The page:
took the life of comedian John Belushi.

- -- News-Sentinel staff

The numbers underline heroin's renewed popularity and deadly

Of the 25 deaths attributed to illicit drugs in San Joaquin County
last year, 21 of them were tied to heroin overdoses, said Sheriff's
Sgt. Bill Fellers, with the coroner's office.

Heroin is now the second most abused drug in Northern California,
according to the U.S. Department of Justice.

In San Joaquin County alone, there are at least 4,000 heroin addicts,
said George Feicht, alcohol and drug program administrator for the

Police experts in Lodi and San Joaquin County say heroin users account
for a majority of the residential burglaries in the county.

Nearly all heroin used in California is transported from Mexico along
major state highways and sold as a black, tar-like substance. Located
between Interstate 5 and Highway 99, Lodi sees traffic from both major

While violent crimes are not often associated with heroin use,
burglaries and robberies rise almost exponentially in areas frequented
by heroin users, Rivera said.

The habit is quite costly, and addicts often find themselves needing
as much as $200 a day to support their habit, Rivera said.

"Anything that will make people neglect their children and steal from
their families is a very dangerous drug," he said.

That's just what heroin does, once it gets a hold of people, the
23-year Sheriff's Department veteran said.

"Once the people become addicted, there is nothing they won't
compromise," he said. "There are girls living nightmare existences on
the streets. They'll get gang raped and beat up and go back out on the
streets the next night."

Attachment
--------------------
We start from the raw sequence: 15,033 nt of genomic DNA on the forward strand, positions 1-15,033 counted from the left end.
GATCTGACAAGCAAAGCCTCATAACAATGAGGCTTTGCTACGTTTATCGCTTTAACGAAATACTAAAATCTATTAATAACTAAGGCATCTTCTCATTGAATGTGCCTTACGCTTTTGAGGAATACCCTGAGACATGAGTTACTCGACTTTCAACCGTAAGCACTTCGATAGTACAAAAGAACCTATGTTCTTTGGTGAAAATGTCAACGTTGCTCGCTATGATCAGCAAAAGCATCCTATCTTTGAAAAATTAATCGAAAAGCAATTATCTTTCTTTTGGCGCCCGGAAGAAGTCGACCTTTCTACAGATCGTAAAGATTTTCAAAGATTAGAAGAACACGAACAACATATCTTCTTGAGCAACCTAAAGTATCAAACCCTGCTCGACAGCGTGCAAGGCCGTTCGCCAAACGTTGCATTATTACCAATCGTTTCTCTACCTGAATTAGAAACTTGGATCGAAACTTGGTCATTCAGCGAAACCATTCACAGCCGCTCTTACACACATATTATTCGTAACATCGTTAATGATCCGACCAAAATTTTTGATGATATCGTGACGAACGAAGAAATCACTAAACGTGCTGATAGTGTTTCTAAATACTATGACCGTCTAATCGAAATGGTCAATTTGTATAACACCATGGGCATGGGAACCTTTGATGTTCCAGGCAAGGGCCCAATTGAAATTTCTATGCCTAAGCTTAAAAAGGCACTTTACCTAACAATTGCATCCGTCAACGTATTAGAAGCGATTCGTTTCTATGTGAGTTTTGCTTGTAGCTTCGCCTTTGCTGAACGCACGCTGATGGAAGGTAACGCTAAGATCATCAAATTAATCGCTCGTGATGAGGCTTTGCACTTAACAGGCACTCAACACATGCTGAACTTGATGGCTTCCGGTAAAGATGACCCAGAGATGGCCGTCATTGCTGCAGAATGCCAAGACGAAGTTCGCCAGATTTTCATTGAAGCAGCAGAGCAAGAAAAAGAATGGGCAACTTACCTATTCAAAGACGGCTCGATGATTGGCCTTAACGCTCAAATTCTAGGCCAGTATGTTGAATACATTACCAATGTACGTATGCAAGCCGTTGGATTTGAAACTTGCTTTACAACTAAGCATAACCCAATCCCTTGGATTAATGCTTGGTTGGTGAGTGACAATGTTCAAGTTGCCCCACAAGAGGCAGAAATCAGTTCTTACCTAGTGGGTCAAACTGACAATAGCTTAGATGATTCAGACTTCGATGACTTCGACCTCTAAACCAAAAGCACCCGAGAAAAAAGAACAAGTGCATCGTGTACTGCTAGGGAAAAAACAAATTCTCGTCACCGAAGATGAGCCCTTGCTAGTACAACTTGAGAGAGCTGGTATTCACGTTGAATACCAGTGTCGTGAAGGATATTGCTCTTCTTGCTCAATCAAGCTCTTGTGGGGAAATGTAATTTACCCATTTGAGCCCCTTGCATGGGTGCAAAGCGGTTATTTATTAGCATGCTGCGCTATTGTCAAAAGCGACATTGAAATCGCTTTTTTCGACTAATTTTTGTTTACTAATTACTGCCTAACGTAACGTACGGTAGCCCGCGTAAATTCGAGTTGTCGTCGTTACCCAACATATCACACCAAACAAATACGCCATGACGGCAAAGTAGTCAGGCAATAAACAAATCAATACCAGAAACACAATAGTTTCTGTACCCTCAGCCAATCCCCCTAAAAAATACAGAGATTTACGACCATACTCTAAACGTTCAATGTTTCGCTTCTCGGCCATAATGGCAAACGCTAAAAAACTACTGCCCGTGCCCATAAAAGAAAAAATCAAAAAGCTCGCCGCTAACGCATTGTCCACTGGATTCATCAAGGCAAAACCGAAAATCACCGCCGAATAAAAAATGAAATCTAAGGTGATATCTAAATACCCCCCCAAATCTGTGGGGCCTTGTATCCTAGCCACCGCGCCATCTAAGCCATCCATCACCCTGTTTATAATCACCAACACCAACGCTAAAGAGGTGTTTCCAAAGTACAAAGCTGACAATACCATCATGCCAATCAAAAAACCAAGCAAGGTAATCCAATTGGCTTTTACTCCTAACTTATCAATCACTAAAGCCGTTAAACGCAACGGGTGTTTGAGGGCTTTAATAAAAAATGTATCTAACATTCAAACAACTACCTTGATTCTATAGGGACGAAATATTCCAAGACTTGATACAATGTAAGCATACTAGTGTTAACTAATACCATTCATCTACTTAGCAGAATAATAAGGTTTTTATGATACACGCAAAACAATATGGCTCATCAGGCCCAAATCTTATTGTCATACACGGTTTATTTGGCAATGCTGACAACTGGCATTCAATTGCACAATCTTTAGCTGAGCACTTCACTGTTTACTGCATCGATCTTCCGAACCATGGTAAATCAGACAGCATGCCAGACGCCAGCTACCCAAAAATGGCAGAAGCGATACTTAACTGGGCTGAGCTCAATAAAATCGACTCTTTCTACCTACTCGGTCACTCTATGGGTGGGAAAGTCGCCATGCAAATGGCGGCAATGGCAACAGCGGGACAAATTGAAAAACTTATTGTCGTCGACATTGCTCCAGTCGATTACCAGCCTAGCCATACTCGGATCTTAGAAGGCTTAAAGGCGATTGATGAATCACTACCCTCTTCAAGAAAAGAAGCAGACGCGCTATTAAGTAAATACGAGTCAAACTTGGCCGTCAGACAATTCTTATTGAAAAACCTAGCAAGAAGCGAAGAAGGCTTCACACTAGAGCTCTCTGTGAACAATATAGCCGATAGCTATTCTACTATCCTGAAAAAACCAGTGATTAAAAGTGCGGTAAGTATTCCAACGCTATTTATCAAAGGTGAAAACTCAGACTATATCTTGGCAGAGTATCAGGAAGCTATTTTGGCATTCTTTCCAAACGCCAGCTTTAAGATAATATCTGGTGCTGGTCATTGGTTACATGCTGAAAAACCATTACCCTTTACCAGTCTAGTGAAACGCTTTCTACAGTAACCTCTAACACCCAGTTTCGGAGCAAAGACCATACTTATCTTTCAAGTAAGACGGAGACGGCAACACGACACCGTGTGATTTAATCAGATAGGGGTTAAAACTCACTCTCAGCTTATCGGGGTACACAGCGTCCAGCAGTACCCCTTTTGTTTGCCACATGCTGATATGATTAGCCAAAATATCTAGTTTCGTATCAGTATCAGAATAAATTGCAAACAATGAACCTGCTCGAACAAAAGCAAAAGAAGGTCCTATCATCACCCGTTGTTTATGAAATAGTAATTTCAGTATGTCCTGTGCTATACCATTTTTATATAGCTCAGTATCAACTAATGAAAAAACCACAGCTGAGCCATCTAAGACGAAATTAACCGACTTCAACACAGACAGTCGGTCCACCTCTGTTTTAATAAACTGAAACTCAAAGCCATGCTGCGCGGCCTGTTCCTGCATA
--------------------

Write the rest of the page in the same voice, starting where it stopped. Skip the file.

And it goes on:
Lodi is not immune from the horrors of heroin, and Huft-James and
Moreno are two such examples.

Moreno still can't believe her sister is gone. Huft-James, who would
have turned 38 on Sept. 25, wasn't a heroin user, Moreno said.

"My sister was not a heroin addict; her drug of choice was alcohol.
Drugs were not her thing. That's why I'm just baffled by this thing,"
she said.

Huft-James had been sober for seven years, and then she met James at
an Alcoholics Anonymous meeting, Moreno said.

Though Moreno recognized the all-too-familiar signs of heroin use in
Huft-James, her sister denied it and made excuses for her new husband.

Heroin is also not just a local problem. A 1998 National Household
Survey on Drug Abuse determined that at least 2.4 million people in
the country had used heroin at some point. Of those, nearly 130,000
had used it within the month before the survey.

San Joaquin County has 1,600 spaces for those who decide to kick the
habit by going on methadone, a prescription drug that counteracts
heroin. The spaces are nearly always filled, Feicht said.

Mexican tar has helped make the drug plentiful and

"They've lowered the price and increased the quality to the point
where the users just love it," Thompson said.

Breaking the addiction of heroin is not easy, and it's the one drug
babies physically cannot withdraw from, said Melanie Newman, who has
overseen the child program at Family Ties in Stockton since 1990.

The county-run organization reaches out to women and children
suffering from addiction, and it gives them a chance to start over.

Once an addict decides to conquer the habit, there are some obstacles.
Many addicts have criminal records, so it is harder to find a new job.
And, many of them are still struggling with the side affects left
behind by heroin use. Added to these struggles is the fact that
regularly using heroin becomes a pattern, a daily habit and a lifestyle.

For Moreno, discarding heroin also meant discarding her old friends -
who she now realizes were never really true friends to begin with -
and moving in with her parents.

Struggling with Hepatitis C and weight loss, both attributed to her
drug use, Moreno is still mourning the death of her sister. Her Lodi
family was permanently affected by heroin.

"It's insanity. People will do anything to get off heroin, and they'll
do anything to stay on it," she said. 
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MAP posted-by: Richard Lake